Math.  Arabic Numbers one through 10 are introduced along with Roman Numerals and a story.  The Four Processes are then introduced using a storyline and manipulatives. With our first son we actually used a Star Wars theme, but with Little Fox we used gnomes in a kingdom.  It was just easier to use the traditional approach with our curriculum, the story was already set up. Our curriculum teaches Whole to Parts.  For example, 10 equals 5+5, 9+1, 1+9, 10+0, 0+10, 7+3, 3+7, 5×2, 2×5, 10×1, 1×10, 11-1, 20-10, 15-5, 20/2, 40/4 and so on. During the winter we do daily math practice to keep up with what we have learned and to make it easier for entering into the next year.  Winter and reviewing is where we are right now, as well as planning and dreaming for a new start.

Daily math practice is suggested in Circle Time, which takes place when we say our opening and seasonal verses and play our games.  This is when I might encourage my older child to jump on the trampoline and say his multiplication table.  Or if we are taking a walk we may try to find straight lines and curves in nature to compliment beginning form drawing.  We still do Circle Time our with First and Third Graders together filling the time with Brain Gym activities, movement like stretching and yoga, reading, and music practice.

Waldorf Education has a curriculum for its students that reflects a pattern of evolution that is apparent in both the evolution of humanity and in the development of the human being. For the sake of the developmentally appropriate introduction of information to the young child many traditional forms of academic instruction are held back for an older age. The three stages of development in childhood are birth to seven years of age, seven to fourteen years of age, and finally fourteen to twenty-one years of age. Waldorf Education for the birth to seven stage concentrates on learning through activity (Hands), seven to fourteen through the feelings (Heart), and fourteen to twenty-one through thinking (Head).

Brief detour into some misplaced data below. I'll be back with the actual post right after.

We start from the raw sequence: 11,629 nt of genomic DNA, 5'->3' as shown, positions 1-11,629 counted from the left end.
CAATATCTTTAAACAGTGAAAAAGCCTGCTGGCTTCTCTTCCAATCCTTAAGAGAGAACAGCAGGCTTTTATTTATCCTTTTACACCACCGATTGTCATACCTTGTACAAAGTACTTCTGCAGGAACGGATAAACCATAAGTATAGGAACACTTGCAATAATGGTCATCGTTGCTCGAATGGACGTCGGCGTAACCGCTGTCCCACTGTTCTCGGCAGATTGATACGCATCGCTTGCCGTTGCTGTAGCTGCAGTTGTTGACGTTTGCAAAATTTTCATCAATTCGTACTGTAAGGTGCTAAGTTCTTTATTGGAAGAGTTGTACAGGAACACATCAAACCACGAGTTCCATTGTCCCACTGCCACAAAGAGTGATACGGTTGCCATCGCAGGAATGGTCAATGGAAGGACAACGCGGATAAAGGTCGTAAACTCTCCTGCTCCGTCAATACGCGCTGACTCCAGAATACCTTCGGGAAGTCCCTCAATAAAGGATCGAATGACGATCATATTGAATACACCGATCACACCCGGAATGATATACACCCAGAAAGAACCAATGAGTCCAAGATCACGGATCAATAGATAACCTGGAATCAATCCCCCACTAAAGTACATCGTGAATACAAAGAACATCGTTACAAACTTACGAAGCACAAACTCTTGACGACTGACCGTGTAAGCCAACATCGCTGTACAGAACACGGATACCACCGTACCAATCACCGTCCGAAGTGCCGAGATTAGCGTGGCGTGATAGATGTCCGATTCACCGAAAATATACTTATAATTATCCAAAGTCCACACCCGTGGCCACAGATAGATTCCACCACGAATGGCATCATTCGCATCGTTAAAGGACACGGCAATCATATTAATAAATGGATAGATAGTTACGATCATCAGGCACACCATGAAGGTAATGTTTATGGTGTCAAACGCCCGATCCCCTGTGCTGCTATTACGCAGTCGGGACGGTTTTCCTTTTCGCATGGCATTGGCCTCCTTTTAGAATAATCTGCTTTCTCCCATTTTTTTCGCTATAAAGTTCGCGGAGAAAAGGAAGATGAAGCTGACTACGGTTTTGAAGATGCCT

The Head aspect we are covering with Language Arts and Math, however we introduce the Heart aspect through painting and music or song.  We have a three day rhythm where I introduce a story and the student draws the story in a practice book.  The second day the student paints the story and retells it. The third day we model the story and enter it into our Main Lesson book.  With this rhythm Little Fox came to digest the story and the teachings and make it a part of himself.  I could not believe how well he came to know the information and in a way that was filled with art and music.  Music and song entered in mostly through the festival life, like Candlemas.  We did not paint or model every single story, but occasionally we reenacted the story with peg people or action figures or even ourselves.

Handwork is introduced this year with beginning knitting.  The student is taught to cast onto needles they make themselves by sharpening then sanding the ends of a dow rod, then adorning one end if they so choose.  For Little Foxes first project we slowly and surely knitted an organic cotton wash cloth.  I paired his cloth with a bar of my soap and we gifted it to the Church Bazaar, which is a fundraiser.